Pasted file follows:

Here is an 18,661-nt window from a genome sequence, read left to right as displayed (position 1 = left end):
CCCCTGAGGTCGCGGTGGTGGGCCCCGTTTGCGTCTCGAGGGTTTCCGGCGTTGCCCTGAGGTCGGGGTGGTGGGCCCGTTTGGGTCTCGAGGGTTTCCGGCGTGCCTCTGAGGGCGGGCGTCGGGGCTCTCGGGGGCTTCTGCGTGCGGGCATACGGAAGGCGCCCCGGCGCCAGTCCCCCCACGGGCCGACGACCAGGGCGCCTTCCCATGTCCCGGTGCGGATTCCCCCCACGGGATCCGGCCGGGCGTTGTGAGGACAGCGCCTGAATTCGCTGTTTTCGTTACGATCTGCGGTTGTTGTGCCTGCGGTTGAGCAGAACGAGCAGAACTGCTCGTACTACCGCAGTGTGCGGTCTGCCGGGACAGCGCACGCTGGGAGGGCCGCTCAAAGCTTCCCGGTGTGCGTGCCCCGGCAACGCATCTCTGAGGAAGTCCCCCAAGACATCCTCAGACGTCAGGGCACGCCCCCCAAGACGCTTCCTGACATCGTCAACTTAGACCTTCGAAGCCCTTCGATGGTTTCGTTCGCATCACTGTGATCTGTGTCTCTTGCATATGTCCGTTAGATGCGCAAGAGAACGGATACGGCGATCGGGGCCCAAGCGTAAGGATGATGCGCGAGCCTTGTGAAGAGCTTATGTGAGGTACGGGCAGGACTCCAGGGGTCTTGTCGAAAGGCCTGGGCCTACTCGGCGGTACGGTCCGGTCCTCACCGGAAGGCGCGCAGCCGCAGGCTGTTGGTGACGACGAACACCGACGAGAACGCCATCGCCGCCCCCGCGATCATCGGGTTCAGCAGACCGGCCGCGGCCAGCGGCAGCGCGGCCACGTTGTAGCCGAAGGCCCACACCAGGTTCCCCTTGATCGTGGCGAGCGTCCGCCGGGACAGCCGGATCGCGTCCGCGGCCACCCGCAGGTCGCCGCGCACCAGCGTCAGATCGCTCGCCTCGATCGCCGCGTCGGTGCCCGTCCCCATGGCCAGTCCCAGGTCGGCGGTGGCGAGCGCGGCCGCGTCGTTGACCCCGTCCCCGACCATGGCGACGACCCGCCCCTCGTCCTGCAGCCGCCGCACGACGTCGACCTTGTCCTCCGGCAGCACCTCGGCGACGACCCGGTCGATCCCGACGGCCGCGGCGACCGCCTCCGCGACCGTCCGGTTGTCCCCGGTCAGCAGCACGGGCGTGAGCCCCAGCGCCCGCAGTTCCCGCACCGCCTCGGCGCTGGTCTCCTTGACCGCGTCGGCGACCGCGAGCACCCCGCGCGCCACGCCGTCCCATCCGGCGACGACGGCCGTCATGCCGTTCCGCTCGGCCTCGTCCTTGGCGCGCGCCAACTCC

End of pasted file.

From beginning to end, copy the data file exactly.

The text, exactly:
Here is an 18,661-nt window from a genome sequence, read left to right as displayed (position 1 = left end):
CCCCTGAGGTCGCGGTGGTGGGCCCCGTTTGCGTCTCGAGGGTTTCCGGCGTTGCCCTGAGGTCGGGGTGGTGGGCCCGTTTGGGTCTCGAGGGTTTCCGGCGTGCCTCTGAGGGCGGGCGTCGGGGCTCTCGGGGGCTTCTGCGTGCGGGCATACGGAAGGCGCCCCGGCGCCAGTCCCCCCACGGGCCGACGACCAGGGCGCCTTCCCATGTCCCGGTGCGGATTCCCCCCACGGGATCCGGCCGGGCGTTGTGAGGACAGCGCCTGAATTCGCTGTTTTCGTTACGATCTGCGGTTGTTGTGCCTGCGGTTGAGCAGAACGAGCAGAACTGCTCGTACTACCGCAGTGTGCGGTCTGCCGGGACAGCGCACGCTGGGAGGGCCGCTCAAAGCTTCCCGGTGTGCGTGCCCCGGCAACGCATCTCTGAGGAAGTCCCCCAAGACATCCTCAGACGTCAGGGCACGCCCCCCAAGACGCTTCCTGACATCGTCAACTTAGACCTTCGAAGCCCTTCGATGGTTTCGTTCGCATCACTGTGATCTGTGTCTCTTGCATATGTCCGTTAGATGCGCAAGAGAACGGATACGGCGATCGGGGCCCAAGCGTAAGGATGATGCGCGAGCCTTGTGAAGAGCTTATGTGAGGTACGGGCAGGACTCCAGGGGTCTTGTCGAAAGGCCTGGGCCTACTCGGCGGTACGGTCCGGTCCTCACCGGAAGGCGCGCAGCCGCAGGCTGTTGGTGACGACGAACACCGACGAGAACGCCATCGCCGCCCCCGCGATCATCGGGTTCAGCAGACCGGCCGCGGCCAGCGGCAGCGCGGCCACGTTGTAGCCGAAGGCCCACACCAGGTTCCCCTTGATCGTGGCGAGCGTCCGCCGGGACAGCCGGATCGCGTCCGCGGCCACCCGCAGGTCGCCGCGCACCAGCGTCAGATCGCTCGCCTCGATCGCCGCGTCGGTGCCCGTCCCCATGGCCAGTCCCAGGTCGGCGGTGGCGAGCGCGGCCGCGTCGTTGACCCCGTCCCCGACCATGGCGACGACCCGCCCCTCGTCCTGCAGCCGCCGCACGACGTCGACCTTGTCCTCCGGCAGCACCTCGGCGACGACCCGGTCGATCCCGACGGCCGCGGCGACCGCCTCCGCGACCGTCCGGTTGTCCCCGGTCAGCAGCACGGGCGTGAGCCCCAGCGCCCGCAGTTCCCGCACCGCCTCGGCGCTGGTCTCCTTGACCGCGTCGGCGACCGCGAGCACCCCGCGCGCCACGCCGTCCCATCCGGCGACGACGGCCGTCATGCCGTTCCGCTCGGCCTCGTCCTTGGCGCGCGCCAACTCC